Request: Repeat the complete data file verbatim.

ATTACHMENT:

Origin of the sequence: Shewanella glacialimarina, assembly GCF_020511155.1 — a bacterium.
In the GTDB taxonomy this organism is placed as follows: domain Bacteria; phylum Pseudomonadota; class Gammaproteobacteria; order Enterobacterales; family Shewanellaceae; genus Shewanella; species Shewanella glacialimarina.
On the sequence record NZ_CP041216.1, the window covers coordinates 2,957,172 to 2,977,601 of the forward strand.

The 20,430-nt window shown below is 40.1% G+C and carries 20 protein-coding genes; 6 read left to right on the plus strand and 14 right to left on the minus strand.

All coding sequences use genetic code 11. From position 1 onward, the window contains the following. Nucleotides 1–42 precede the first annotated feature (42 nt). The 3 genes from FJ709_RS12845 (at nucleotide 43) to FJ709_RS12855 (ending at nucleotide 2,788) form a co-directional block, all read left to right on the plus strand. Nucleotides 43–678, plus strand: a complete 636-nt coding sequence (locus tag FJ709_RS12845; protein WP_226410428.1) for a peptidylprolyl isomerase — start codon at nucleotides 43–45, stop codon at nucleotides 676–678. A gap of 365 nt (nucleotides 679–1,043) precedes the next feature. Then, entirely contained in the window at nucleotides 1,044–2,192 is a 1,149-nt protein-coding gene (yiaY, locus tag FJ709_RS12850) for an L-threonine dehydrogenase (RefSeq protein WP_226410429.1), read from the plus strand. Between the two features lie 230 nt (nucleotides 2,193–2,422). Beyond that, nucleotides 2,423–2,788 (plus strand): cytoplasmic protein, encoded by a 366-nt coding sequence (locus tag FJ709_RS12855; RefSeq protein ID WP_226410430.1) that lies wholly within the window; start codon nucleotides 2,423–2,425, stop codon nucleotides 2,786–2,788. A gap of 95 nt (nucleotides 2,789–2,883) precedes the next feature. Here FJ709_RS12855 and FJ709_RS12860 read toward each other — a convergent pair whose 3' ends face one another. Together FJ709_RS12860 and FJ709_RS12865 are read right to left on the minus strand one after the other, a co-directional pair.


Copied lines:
Origin of the sequence: Shewanella glacialimarina, assembly GCF_020511155.1 — a bacterium.
In the GTDB taxonomy this organism is placed as follows: domain Bacteria; phylum Pseudomonadota; class Gammaproteobacteria; order Enterobacterales; family Shewanellaceae; genus Shewanella; species Shewanella glacialimarina.
On the sequence record NZ_CP041216.1, the window covers coordinates 2,957,172 to 2,977,601 of the forward strand.

The 20,430-nt window shown below is 40.1% G+C and carries 20 protein-coding genes; 6 read left to right on the plus strand and 14 right to left on the minus strand.

All coding sequences use genetic code 11. From position 1 onward, the window contains the following. Nucleotides 1–42 precede the first annotated feature (42 nt). The 3 genes from FJ709_RS12845 (at nucleotide 43) to FJ709_RS12855 (ending at nucleotide 2,788) form a co-directional block, all read left to right on the plus strand. Nucleotides 43–678, plus strand: a complete 636-nt coding sequence (locus tag FJ709_RS12845; protein WP_226410428.1) for a peptidylprolyl isomerase — start codon at nucleotides 43–45, stop codon at nucleotides 676–678. A gap of 365 nt (nucleotides 679–1,043) precedes the next feature. Then, entirely contained in the window at nucleotides 1,044–2,192 is a 1,149-nt protein-coding gene (yiaY, locus tag FJ709_RS12850) for an L-threonine dehydrogenase (RefSeq protein WP_226410429.1), read from the plus strand. Between the two features lie 230 nt (nucleotides 2,193–2,422). Beyond that, nucleotides 2,423–2,788 (plus strand): cytoplasmic protein, encoded by a 366-nt coding sequence (locus tag FJ709_RS12855; RefSeq protein ID WP_226410430.1) that lies wholly within the window; start codon nucleotides 2,423–2,425, stop codon nucleotides 2,786–2,788. A gap of 95 nt (nucleotides 2,789–2,883) precedes the next feature. Here FJ709_RS12855 and FJ709_RS12860 read toward each other — a convergent pair whose 3' ends face one another. Together FJ709_RS12860 and FJ709_RS12865 are read right to left on the minus strand one after the other, a co-directional pair.